The reason for their lack of literary power are many; the principle is that there is no a strong connection between the lives they lead and their opinion on literature.
Therefore, Buck Mulligan is more convincing than Eglinton in the role of 'ser Brunetto'. First, he is the link among the librarians and Stephen: he is welcomed among them, and he has introduced Stephen to them.
Similarly, Brunetto is the connection between Dante and the other sodomites. He is first and most important sodomite that Dante encounters in his pilgrimage and functions as an example for the others; after meeting Brunetto, Virgil does not need to explain to Dante the nature of the sin anymore.
Many signs show there is a connection between Buck and Brunetto starting from their names. The former one`s has a Greek sound, the latter`s reminding the Roman language. Also both of them favored another but their own language; in the first chapter, Buck would like to Hellenize Ireland while Brunetto was frowned upon by his contemporaries for his choice of writing his first and most notorious work in French, which he considered to be the best language for writing purpose.
Furthermore, there is an evident parallelism between the couples Dante/Brunetto Stephen/Buck. Dante and his first maestro chooses a “selva” (the allegorical dark forest) as the commencement for their literary endeavors. Both of their stories are autobiographical, didactic and in verse. Dante is strongly inspired by Brunetto`s usage of allegories and by his idea of a voyage of knowledge. Though, the similarities end here; Dante pilgrimage reflects a typical Christian path to salvation while Brunetto, at the end of his journey, decides to renounce to a perfectly Christian life in favor of a mundane one. In like manner, Stephen and Buck seem to have similar opinion in matter of faith; however, Stephen`s skepticism never dismisses metaphysics analysis nor depart completely from the idea of God. The young may be skeptical towards Christian eschatology, still he poses to himself the question of God`s essence. Buck, like Brunetto, appears to be almost deaf when it comes to a subject that he never loses a chance to mock. Ser Brunetto overlooks his disciple different definition of Fortune. Therefore, he fails to understand one of the reason for his eteranal punishment. He limits himself to remind Dante about his 'little treasure' by which he hopes to attain eternal fame. Similarly, Buck refutes any disquisition involving religion and faith. His gaudy remarks about it are proverbial .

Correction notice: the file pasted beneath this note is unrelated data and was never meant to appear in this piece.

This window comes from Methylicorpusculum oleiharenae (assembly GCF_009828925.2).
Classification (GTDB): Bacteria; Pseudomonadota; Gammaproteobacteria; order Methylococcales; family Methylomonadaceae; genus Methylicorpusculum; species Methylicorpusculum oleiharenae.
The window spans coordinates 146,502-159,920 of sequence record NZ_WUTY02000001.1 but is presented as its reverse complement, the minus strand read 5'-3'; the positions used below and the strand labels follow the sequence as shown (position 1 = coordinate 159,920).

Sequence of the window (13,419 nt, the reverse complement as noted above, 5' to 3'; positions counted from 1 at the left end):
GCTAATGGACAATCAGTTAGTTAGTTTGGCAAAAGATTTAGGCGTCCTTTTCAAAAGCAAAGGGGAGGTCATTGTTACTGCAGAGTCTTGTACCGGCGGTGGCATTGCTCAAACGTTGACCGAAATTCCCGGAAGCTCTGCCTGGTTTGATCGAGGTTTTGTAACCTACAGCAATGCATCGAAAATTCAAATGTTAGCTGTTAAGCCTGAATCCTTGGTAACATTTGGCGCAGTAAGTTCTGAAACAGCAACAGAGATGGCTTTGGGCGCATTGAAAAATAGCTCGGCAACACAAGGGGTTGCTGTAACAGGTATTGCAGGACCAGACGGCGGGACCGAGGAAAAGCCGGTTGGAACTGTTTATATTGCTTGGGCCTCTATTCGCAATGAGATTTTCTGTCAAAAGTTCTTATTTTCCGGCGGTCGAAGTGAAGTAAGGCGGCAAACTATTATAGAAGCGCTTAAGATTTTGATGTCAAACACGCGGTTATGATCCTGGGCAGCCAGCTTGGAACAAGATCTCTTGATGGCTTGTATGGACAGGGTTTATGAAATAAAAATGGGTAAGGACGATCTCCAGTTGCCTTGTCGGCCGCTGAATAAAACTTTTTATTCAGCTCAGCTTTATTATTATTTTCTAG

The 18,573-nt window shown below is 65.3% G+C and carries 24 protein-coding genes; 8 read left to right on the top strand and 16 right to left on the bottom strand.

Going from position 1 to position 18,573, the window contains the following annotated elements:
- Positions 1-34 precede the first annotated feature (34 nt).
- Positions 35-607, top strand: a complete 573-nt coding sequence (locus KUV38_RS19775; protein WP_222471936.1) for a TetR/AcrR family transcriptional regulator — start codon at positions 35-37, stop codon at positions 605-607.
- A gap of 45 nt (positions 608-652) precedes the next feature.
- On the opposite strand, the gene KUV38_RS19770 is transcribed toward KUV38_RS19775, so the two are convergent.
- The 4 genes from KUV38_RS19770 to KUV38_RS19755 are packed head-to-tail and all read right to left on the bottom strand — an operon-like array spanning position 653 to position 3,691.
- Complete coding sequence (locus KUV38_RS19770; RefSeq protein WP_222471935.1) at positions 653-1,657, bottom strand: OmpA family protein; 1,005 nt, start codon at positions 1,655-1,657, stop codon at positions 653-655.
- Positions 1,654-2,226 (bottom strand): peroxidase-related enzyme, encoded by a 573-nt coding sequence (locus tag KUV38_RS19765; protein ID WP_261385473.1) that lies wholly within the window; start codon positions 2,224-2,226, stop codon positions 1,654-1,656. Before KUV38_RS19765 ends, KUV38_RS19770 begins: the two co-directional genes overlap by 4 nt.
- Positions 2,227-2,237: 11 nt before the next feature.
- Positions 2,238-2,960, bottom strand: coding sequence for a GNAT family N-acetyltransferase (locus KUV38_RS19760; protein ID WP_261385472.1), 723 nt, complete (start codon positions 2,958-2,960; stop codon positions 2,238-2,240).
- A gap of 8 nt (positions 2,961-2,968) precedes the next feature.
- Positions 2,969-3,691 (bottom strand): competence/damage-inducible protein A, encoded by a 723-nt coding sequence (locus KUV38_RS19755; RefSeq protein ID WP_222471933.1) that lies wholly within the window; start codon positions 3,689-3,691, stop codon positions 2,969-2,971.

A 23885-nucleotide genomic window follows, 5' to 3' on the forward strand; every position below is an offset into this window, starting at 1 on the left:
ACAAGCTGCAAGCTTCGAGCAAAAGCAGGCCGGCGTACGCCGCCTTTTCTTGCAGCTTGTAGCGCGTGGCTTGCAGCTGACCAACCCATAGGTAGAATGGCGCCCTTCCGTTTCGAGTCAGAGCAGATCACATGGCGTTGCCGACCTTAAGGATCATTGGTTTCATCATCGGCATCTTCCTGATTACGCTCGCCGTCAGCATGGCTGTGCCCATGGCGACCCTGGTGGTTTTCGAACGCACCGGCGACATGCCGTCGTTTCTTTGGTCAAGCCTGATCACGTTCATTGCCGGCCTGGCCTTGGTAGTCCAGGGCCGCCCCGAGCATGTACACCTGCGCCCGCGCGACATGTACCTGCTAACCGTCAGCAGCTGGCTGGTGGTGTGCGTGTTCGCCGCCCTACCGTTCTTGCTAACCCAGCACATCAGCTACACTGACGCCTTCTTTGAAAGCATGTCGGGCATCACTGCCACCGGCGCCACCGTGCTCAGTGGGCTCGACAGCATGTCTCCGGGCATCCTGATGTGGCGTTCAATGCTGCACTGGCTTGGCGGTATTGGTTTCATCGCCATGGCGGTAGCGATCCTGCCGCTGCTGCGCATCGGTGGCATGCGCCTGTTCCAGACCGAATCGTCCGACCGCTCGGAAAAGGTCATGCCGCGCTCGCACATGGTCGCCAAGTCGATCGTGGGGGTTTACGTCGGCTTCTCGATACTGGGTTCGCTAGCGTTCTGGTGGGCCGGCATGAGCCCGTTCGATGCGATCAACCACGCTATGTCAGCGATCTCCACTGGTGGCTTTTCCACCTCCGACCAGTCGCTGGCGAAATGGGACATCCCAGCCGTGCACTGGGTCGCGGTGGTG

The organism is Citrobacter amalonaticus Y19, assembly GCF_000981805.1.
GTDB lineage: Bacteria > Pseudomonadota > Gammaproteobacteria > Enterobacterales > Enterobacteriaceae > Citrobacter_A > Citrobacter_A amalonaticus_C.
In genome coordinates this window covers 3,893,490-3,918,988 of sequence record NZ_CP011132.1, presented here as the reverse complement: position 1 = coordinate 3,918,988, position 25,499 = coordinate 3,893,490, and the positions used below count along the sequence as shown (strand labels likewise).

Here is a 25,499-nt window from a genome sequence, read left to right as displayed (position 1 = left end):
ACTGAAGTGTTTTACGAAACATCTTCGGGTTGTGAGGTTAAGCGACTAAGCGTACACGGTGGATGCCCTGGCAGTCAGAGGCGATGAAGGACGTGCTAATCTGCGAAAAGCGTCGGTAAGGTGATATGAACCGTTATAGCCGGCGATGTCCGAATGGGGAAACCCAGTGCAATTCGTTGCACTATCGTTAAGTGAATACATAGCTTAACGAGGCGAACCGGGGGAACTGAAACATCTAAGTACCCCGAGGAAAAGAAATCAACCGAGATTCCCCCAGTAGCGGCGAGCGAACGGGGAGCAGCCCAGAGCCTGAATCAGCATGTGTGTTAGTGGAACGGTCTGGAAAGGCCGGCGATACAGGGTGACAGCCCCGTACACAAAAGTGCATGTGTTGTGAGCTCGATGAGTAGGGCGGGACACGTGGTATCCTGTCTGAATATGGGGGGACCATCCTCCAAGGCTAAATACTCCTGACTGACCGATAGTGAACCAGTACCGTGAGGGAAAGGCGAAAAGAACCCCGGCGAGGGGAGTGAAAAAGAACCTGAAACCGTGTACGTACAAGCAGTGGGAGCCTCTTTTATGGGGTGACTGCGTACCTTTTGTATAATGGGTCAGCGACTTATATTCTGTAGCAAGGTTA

The similarity between Buck and Brunetto are many more; both of them have a patronizing attitude towards their friends: Buck makes up any sort of names for Stephen, he predicts him success and even offers his literary help. In the first chapter, Buck acknowledges Stephen literary value and hopes to work with him in the near future.
Almost the same patterns are seen in the encounter between Dante and his maestro: Brunetto calls him ‘son’ twice in few verses, then he predicts him a brilliant future –if only he follows his own star- finally he says that he would help in his literary endeavor if he was still alive. Dante`s touch is delicate here; but, there are certain aspects of Brunetto behavior that do not fit his inferior condition of sinner. He is almost deaf to the punishment he is serving, does not recognize the connection between literature and reality; such a dismiss could be seen as almost blasphemous. He touches Dante`s arms, he patronizes him by maintaining his role of master, even in the miserable condition in whic he lives. But, as Buck Mulligan, he survives to posterity only thanks to the eternal words of his friend.